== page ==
1
Jun
2018
1
Retailers Doing Well by Doing Good

Retailers Doing Well by Doing Good

This is a time to be very proud as a retailer.

Recently there have been several high profile news reports of companies taking actions that will have a short-term negative impact on financial performance but serve a higher ethical purpose. These actions will result in stronger long-term success for these brands.

ABC, an entertainment retailer, canceled the very popular TV series Roseanne. Dick’s Sporting Goods discontinued carrying machine guns in all of its stores, and Starbuck’s closed 8,000 coffee shops to allow employees to work through an important training program.

Each of these actions will definitely result in an immediate shortfall of top-line revenue. ABC will lose tens of millions in advertising revenue they would have otherwise sold for the Roseanne show. Dick’s Sporting Goods will lose sales of the assault rifles no longer carried. One would assume that those customers won’t transition to purchasing Frisbees or wakeboards instead. Perhaps, but probably not.

And Starbucks will not be open to sell its lattes and cappuccinos during the hours it is closed for this intensive training, plus they will continue incur the expense of paying those employees engaged in the training—a double hit to the profit line.

Why Take a Financial Hit?

These retailers are conscious of an important reality. They and their customers form a broad, connected community. That community has standards and values. The people watching their shows, buying their coffees, and buying their sports equipment and clothing are aware—and that awareness came immediately through all the media channels of the events that prompted these actions.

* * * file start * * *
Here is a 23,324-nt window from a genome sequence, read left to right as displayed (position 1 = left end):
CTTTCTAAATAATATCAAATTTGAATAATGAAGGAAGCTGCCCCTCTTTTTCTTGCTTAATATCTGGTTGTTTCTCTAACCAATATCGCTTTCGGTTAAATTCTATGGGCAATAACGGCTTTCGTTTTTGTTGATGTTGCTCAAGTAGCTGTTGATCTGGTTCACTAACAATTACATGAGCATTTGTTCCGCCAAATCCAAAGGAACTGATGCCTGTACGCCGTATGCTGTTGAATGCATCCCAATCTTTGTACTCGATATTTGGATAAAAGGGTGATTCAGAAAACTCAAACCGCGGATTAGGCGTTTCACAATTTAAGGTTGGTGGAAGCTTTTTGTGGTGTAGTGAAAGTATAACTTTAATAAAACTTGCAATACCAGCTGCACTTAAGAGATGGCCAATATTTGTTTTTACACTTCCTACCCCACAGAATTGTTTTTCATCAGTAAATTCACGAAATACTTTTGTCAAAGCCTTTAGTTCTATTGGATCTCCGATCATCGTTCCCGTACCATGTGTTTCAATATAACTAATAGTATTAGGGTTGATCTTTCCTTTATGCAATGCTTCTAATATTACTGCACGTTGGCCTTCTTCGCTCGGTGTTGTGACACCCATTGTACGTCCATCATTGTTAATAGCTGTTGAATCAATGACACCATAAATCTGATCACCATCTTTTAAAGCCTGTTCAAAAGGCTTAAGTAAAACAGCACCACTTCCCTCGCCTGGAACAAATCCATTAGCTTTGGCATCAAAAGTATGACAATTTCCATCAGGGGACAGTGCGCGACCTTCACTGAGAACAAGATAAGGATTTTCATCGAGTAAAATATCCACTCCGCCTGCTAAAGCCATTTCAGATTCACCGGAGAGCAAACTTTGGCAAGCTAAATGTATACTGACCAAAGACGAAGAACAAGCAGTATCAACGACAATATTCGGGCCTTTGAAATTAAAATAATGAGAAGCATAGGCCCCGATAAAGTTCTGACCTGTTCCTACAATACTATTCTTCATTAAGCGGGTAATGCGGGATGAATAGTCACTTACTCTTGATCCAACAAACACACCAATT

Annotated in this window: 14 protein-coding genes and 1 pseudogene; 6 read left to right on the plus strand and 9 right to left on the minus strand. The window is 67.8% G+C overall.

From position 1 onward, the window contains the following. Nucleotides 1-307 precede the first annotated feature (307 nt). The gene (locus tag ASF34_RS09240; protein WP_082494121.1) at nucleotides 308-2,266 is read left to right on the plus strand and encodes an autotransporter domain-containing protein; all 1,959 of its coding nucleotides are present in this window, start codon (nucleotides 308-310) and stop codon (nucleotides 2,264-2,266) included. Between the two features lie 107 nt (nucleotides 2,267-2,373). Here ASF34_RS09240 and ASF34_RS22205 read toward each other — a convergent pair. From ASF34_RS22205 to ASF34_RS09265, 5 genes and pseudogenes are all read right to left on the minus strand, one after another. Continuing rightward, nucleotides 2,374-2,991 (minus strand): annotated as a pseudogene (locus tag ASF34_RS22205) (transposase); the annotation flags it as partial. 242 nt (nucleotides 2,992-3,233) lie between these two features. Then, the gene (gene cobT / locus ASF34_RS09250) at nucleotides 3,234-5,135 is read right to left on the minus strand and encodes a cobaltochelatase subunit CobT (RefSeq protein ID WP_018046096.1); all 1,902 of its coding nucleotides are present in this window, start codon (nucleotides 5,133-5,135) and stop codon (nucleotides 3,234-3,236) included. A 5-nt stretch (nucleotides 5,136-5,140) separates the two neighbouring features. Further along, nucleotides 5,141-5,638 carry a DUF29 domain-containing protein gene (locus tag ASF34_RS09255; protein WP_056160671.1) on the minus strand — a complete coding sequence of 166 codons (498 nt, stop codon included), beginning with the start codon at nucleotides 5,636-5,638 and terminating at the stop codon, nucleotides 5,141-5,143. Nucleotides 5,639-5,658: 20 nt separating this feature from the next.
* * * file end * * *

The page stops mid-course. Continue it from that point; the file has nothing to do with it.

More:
People vote with their pocketbooks. These companies will be rewarded with long-term benefits for taking appropriate actions in these cases. They put People First, before a short-term financial consideration. It’s difficult to measure exactly what the long-term benefits will be, but it is noteworthy that Dick’s stock price has jumped 20 percent in recent weeks. Guess they are selling more Frisbees than assault rifles. That’s good for them and good for all of us.

You may also like

While the pandemic has pushed retail online, e-commerce is up and fundamentals are strong
The Pandemic, Ecommerce and the State of Retail | Interview with Jim Blasingame
George Troy - Retail Consultant and Author
What will it take to open your retail door next January? | Interview with Jim Blasingame
COVID-19 Checklist for Retailers Who Aren’t Exclusively Online
My Latest Interview with Jim Blasingame | Small Business Advocate Radio

Leave a Reply